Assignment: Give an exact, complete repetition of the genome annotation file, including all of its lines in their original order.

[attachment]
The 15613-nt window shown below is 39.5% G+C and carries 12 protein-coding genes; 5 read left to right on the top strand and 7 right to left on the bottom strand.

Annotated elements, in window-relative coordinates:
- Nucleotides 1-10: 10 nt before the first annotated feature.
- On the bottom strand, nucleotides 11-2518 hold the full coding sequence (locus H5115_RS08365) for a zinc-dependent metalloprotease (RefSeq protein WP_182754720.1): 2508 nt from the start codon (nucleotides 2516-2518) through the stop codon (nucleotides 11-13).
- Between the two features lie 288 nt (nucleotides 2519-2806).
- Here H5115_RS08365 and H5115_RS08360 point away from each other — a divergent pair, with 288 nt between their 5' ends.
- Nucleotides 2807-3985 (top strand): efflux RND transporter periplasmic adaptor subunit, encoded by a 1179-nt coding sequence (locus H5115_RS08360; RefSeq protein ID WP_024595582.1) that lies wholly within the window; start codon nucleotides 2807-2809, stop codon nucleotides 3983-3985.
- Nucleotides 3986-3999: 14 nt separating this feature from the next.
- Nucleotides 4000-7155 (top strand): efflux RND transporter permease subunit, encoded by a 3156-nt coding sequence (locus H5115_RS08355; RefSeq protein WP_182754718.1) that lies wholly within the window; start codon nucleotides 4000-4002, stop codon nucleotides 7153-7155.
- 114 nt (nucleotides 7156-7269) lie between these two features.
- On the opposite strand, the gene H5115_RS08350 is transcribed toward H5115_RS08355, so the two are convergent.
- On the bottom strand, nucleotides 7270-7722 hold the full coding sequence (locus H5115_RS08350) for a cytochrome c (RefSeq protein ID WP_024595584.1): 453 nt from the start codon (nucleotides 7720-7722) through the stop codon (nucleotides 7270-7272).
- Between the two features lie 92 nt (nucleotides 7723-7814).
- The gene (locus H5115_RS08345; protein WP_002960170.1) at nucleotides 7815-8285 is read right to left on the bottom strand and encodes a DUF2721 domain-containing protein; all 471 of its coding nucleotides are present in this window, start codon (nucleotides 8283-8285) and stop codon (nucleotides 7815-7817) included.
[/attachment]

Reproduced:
The 15613-nt window shown below is 39.5% G+C and carries 12 protein-coding genes; 5 read left to right on the top strand and 7 right to left on the bottom strand.

Annotated elements, in window-relative coordinates:
- Nucleotides 1-10: 10 nt before the first annotated feature.
- On the bottom strand, nucleotides 11-2518 hold the full coding sequence (locus H5115_RS08365) for a zinc-dependent metalloprotease (RefSeq protein WP_182754720.1): 2508 nt from the start codon (nucleotides 2516-2518) through the stop codon (nucleotides 11-13).
- Between the two features lie 288 nt (nucleotides 2519-2806).
- Here H5115_RS08365 and H5115_RS08360 point away from each other — a divergent pair, with 288 nt between their 5' ends.
- Nucleotides 2807-3985 (top strand): efflux RND transporter periplasmic adaptor subunit, encoded by a 1179-nt coding sequence (locus H5115_RS08360; RefSeq protein ID WP_024595582.1) that lies wholly within the window; start codon nucleotides 2807-2809, stop codon nucleotides 3983-3985.
- Nucleotides 3986-3999: 14 nt separating this feature from the next.
- Nucleotides 4000-7155 (top strand): efflux RND transporter permease subunit, encoded by a 3156-nt coding sequence (locus H5115_RS08355; RefSeq protein WP_182754718.1) that lies wholly within the window; start codon nucleotides 4000-4002, stop codon nucleotides 7153-7155.
- 114 nt (nucleotides 7156-7269) lie between these two features.
- On the opposite strand, the gene H5115_RS08350 is transcribed toward H5115_RS08355, so the two are convergent.
- On the bottom strand, nucleotides 7270-7722 hold the full coding sequence (locus H5115_RS08350) for a cytochrome c (RefSeq protein ID WP_024595584.1): 453 nt from the start codon (nucleotides 7720-7722) through the stop codon (nucleotides 7270-7272).
- Between the two features lie 92 nt (nucleotides 7723-7814).
- The gene (locus H5115_RS08345; protein WP_002960170.1) at nucleotides 7815-8285 is read right to left on the bottom strand and encodes a DUF2721 domain-containing protein; all 471 of its coding nucleotides are present in this window, start codon (nucleotides 8283-8285) and stop codon (nucleotides 7815-7817) included.